Background: Lactational mastitis is a maternal morbidity that affects the wellbeing of women and their babies, including through breastfeeding discontinuation.
Research aim: To systematically review the available global literature on the frequency of lactational mastitis, and to summarize the evidence on risk factors for lactational mastitis. We also describe gaps in the evidence and identify priority areas for future research.
Methods: We systematically searched and screened 6 databases and included 26 articles, conducted meta-analysis of disease frequency, and narratively synthesized evidence on risk factors.
Results: In 11 (42%) articles researchers reported a measure of disease frequency; 5 (19%) reported risk factors, and 10 (39%) included both. Overall, the quality of studies was low, related to suboptimal measurement of disease frequency, high risk of bias, reverse causality, and incomplete adjustment for confounding. Meta-analysis was based on 3 studies (pooled incidence between birth and Week 25 postpartum: 11.1 episodes per 1,000 breastfeeding weeks; 95% CI [10.2-12.0]); with high heterogeneity across contexts and highest incidence in the first four weeks postpartum. Researchers assessed 42 potential risk factors; nipple damage was the most frequently studied and strongly associated with mastitis. There was a scarcity of studies from low-resource settings.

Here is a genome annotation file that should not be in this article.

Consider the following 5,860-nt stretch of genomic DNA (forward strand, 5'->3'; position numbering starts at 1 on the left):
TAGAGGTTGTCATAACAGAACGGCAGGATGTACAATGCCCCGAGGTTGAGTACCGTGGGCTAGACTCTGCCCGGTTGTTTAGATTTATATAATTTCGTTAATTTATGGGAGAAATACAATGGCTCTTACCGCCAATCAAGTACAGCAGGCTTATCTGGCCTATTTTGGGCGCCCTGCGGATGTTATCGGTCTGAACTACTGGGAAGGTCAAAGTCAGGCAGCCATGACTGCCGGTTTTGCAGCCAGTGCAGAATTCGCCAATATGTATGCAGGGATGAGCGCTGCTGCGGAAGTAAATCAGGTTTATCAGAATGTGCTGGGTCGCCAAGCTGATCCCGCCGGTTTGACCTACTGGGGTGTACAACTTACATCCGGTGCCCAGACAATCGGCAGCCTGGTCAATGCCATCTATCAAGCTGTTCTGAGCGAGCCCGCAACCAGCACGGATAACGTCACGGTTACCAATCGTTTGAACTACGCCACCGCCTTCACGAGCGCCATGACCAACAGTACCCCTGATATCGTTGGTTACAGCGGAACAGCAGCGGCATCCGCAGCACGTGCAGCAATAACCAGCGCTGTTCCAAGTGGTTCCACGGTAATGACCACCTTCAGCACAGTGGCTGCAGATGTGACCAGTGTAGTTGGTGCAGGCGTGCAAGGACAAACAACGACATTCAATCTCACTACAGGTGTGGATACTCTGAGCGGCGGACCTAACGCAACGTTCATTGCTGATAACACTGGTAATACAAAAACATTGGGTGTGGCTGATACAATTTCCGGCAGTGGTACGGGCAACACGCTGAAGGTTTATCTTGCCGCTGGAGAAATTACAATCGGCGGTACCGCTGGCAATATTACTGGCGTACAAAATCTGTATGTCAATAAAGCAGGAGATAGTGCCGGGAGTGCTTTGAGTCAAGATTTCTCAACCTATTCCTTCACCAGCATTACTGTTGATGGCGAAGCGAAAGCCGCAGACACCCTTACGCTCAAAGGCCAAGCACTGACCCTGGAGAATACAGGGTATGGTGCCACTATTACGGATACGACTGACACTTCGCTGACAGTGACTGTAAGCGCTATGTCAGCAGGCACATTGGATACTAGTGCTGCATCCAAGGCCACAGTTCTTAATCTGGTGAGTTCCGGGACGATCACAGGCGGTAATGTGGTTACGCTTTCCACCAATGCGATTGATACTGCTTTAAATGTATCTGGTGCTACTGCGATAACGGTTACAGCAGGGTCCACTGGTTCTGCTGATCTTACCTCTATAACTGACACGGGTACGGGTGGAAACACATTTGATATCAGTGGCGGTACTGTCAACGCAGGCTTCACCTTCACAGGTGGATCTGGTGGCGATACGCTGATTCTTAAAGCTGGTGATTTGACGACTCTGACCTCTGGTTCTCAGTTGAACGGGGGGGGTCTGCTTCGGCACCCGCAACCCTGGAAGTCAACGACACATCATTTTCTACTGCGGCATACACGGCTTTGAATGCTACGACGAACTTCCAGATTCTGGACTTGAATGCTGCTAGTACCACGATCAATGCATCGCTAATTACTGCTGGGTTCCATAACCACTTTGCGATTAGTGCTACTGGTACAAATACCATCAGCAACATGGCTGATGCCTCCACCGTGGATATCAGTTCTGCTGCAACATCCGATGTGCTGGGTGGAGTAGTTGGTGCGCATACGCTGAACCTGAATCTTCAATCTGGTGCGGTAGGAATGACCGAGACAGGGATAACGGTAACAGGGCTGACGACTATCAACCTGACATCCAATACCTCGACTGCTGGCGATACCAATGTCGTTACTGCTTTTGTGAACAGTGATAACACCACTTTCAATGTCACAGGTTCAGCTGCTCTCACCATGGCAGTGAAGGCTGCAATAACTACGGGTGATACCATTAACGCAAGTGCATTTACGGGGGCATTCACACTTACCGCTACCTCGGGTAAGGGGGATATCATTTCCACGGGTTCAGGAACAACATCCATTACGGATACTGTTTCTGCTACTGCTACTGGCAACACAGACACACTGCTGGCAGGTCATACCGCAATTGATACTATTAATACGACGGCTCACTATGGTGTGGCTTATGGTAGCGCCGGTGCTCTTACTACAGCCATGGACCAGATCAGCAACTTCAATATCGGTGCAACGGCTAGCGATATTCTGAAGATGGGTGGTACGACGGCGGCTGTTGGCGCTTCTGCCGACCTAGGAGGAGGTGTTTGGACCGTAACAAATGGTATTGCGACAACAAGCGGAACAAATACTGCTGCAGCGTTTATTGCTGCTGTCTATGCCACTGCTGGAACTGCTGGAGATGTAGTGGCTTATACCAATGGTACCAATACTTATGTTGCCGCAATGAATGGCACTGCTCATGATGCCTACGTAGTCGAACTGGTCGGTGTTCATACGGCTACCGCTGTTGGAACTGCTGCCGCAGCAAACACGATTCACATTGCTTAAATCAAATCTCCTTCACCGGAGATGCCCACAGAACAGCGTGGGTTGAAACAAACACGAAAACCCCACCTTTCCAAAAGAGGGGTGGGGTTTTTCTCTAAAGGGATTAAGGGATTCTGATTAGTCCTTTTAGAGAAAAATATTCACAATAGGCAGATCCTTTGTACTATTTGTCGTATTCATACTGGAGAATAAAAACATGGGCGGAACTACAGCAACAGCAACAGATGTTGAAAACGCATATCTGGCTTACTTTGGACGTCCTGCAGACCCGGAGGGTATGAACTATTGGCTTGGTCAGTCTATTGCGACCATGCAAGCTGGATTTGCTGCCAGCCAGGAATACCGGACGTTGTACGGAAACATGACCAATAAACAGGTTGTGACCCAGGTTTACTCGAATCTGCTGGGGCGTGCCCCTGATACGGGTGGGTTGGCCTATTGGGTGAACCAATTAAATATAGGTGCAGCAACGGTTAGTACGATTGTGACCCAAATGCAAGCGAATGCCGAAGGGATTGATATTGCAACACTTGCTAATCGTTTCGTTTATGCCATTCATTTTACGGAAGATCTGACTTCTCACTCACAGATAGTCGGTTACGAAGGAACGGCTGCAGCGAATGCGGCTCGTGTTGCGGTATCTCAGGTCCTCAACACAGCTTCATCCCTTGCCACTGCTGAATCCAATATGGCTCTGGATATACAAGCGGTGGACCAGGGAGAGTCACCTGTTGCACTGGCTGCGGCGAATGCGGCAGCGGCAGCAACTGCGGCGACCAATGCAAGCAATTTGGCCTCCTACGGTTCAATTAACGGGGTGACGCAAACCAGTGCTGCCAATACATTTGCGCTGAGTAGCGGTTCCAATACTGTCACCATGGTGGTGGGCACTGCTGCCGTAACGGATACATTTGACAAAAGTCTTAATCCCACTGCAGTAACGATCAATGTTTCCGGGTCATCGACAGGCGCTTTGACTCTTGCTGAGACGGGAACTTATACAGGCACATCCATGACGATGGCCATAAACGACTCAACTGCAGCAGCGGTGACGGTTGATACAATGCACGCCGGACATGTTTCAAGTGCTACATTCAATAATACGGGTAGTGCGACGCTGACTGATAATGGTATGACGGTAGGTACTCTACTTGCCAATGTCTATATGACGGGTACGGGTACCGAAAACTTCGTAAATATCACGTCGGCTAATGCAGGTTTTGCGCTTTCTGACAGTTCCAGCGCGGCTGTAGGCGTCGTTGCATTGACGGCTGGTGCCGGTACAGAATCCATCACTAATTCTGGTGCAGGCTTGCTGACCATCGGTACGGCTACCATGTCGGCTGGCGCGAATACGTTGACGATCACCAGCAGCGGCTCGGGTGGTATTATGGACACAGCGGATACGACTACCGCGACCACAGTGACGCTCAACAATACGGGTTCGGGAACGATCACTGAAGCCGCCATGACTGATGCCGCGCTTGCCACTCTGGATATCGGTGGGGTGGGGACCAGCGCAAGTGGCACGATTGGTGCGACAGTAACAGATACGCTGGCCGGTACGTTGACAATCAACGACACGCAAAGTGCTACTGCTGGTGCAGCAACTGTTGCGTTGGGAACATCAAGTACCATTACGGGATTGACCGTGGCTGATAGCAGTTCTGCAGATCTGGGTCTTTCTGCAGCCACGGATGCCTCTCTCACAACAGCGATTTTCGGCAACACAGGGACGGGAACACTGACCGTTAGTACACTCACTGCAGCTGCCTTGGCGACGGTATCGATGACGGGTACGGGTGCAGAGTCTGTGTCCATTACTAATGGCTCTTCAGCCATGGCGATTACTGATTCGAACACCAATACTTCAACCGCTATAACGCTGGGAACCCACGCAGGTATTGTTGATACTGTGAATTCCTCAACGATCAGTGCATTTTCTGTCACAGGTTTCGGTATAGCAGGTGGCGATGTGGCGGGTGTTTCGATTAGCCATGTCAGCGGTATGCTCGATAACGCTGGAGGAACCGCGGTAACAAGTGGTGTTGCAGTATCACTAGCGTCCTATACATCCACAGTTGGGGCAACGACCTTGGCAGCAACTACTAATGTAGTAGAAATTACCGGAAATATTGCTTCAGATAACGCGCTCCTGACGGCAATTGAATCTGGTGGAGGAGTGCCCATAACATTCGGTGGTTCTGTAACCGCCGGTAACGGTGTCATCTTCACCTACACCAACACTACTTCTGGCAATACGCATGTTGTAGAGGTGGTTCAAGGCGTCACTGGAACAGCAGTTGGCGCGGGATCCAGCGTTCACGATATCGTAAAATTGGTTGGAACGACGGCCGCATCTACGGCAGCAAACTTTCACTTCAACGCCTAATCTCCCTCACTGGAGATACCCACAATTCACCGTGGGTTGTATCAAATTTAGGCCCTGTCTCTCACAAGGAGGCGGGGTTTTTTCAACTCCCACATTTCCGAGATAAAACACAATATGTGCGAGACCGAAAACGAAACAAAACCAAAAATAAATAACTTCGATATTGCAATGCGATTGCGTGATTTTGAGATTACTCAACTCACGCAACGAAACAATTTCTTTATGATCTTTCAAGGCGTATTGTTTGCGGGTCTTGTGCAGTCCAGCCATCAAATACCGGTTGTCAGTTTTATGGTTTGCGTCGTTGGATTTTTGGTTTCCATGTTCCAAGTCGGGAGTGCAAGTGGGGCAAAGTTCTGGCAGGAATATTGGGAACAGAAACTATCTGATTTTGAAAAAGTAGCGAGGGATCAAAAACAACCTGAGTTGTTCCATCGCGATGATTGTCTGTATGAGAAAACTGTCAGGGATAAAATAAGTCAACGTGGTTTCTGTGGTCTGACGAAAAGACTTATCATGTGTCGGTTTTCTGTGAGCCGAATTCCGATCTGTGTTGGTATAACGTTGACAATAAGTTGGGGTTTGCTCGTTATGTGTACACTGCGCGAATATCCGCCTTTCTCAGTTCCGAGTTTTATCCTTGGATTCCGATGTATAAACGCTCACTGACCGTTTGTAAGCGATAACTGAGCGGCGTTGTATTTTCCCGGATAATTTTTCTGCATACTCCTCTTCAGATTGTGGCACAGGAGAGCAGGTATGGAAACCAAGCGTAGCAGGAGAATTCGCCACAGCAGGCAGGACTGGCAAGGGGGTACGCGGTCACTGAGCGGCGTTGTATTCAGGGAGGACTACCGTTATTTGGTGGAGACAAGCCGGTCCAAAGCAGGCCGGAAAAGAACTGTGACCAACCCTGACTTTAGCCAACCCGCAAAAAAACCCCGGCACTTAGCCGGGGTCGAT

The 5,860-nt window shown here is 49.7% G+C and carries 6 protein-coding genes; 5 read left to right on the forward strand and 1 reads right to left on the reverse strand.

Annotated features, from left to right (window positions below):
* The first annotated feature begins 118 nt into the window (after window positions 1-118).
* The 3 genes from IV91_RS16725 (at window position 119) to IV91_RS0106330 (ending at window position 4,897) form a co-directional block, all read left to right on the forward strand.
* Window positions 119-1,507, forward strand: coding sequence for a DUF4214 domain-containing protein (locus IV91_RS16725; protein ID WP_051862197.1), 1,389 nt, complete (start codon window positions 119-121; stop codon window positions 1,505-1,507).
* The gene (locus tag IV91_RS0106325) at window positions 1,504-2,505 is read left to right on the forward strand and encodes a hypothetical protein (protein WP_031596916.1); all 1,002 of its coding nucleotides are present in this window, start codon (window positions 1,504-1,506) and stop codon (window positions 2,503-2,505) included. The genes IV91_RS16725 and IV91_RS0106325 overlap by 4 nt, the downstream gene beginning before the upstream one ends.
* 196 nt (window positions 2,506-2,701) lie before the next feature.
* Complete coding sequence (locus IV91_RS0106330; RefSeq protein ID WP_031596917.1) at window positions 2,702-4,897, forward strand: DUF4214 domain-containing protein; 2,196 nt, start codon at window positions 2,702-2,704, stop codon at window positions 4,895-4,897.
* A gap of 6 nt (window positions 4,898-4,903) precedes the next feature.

Conclusions: Lactational mastitis is a common condition, but the wide variability in incidence across contexts suggested that a substantial portion of this burden might be preventable. Provision of care to breastfeeding women at risk for or affected by mastitis is currently constrained due to a critical lack of high quality epidemiological evidence about its incidence and risk factors.
Keywords: breast pain; breastfeeding; breastfeeding difficulties; epidemiological methods; mastitis.